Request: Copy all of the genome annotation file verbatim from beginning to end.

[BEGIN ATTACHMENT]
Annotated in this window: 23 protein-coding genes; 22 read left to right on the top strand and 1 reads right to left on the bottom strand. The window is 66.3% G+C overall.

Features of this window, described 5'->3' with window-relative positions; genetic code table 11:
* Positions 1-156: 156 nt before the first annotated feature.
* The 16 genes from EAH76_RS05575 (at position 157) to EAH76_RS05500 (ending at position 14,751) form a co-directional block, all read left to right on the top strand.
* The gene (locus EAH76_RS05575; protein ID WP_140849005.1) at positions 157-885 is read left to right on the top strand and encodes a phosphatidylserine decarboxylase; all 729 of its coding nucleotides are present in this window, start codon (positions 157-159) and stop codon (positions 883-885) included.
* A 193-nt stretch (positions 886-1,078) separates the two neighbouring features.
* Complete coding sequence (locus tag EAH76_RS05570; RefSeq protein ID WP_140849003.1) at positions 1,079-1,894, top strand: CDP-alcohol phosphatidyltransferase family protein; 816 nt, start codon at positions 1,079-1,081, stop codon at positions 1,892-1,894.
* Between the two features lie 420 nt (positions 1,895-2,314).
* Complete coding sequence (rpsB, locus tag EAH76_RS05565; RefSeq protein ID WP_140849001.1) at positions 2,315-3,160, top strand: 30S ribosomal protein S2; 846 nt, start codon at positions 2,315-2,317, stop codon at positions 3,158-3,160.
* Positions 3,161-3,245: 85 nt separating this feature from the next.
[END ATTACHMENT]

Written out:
Annotated in this window: 23 protein-coding genes; 22 read left to right on the top strand and 1 reads right to left on the bottom strand. The window is 66.3% G+C overall.

Features of this window, described 5'->3' with window-relative positions; genetic code table 11:
* Positions 1-156: 156 nt before the first annotated feature.
* The 16 genes from EAH76_RS05575 (at position 157) to EAH76_RS05500 (ending at position 14,751) form a co-directional block, all read left to right on the top strand.
* The gene (locus EAH76_RS05575; protein ID WP_140849005.1) at positions 157-885 is read left to right on the top strand and encodes a phosphatidylserine decarboxylase; all 729 of its coding nucleotides are present in this window, start codon (positions 157-159) and stop codon (positions 883-885) included.
* A 193-nt stretch (positions 886-1,078) separates the two neighbouring features.
* Complete coding sequence (locus tag EAH76_RS05570; RefSeq protein ID WP_140849003.1) at positions 1,079-1,894, top strand: CDP-alcohol phosphatidyltransferase family protein; 816 nt, start codon at positions 1,079-1,081, stop codon at positions 1,892-1,894.
* Between the two features lie 420 nt (positions 1,895-2,314).
* Complete coding sequence (rpsB, locus tag EAH76_RS05565; RefSeq protein ID WP_140849001.1) at positions 2,315-3,160, top strand: 30S ribosomal protein S2; 846 nt, start codon at positions 2,315-2,317, stop codon at positions 3,158-3,160.
* Positions 3,161-3,245: 85 nt separating this feature from the next.